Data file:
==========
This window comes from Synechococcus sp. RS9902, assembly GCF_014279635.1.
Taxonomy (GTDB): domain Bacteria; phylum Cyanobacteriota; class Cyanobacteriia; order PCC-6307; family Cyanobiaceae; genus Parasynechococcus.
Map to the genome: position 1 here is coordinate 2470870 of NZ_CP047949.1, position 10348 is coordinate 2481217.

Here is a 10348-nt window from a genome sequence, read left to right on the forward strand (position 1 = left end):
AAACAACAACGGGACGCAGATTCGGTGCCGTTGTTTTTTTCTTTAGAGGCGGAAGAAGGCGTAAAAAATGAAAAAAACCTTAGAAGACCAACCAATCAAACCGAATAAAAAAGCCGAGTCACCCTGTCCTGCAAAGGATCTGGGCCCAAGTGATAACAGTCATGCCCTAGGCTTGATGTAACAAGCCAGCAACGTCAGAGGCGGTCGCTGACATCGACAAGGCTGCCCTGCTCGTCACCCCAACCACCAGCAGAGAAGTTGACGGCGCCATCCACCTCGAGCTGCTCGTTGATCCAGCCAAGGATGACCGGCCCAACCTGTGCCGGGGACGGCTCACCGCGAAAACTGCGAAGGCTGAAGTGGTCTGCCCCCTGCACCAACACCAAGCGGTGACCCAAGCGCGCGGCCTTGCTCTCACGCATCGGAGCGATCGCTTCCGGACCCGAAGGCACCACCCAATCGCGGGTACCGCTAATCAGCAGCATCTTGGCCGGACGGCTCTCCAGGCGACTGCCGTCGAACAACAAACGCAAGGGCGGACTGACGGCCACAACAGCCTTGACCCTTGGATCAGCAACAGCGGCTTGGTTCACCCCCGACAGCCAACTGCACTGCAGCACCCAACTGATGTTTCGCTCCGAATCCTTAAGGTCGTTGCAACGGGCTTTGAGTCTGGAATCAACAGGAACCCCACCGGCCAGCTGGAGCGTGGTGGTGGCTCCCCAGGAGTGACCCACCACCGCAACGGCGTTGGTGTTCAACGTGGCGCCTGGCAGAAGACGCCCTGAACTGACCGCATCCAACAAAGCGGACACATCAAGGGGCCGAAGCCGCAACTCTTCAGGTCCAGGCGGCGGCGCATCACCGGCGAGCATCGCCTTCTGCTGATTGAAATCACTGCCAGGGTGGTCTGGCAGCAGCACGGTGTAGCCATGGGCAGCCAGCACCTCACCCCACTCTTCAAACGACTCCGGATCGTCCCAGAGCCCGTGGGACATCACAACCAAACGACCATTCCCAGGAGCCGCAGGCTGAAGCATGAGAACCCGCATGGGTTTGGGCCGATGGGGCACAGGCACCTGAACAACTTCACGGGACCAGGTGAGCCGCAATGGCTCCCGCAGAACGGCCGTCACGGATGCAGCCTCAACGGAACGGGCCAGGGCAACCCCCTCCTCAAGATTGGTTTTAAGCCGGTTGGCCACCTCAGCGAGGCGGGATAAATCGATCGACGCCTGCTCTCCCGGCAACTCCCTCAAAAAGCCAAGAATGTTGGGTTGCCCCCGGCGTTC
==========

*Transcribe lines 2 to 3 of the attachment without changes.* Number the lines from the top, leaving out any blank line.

Taxonomy (GTDB): domain Bacteria; phylum Cyanobacteriota; class Cyanobacteriia; order PCC-6307; family Cyanobiaceae; genus Parasynechococcus.
Map to the genome: position 1 here is coordinate 2470870 of NZ_CP047949.1, position 10348 is coordinate 2481217.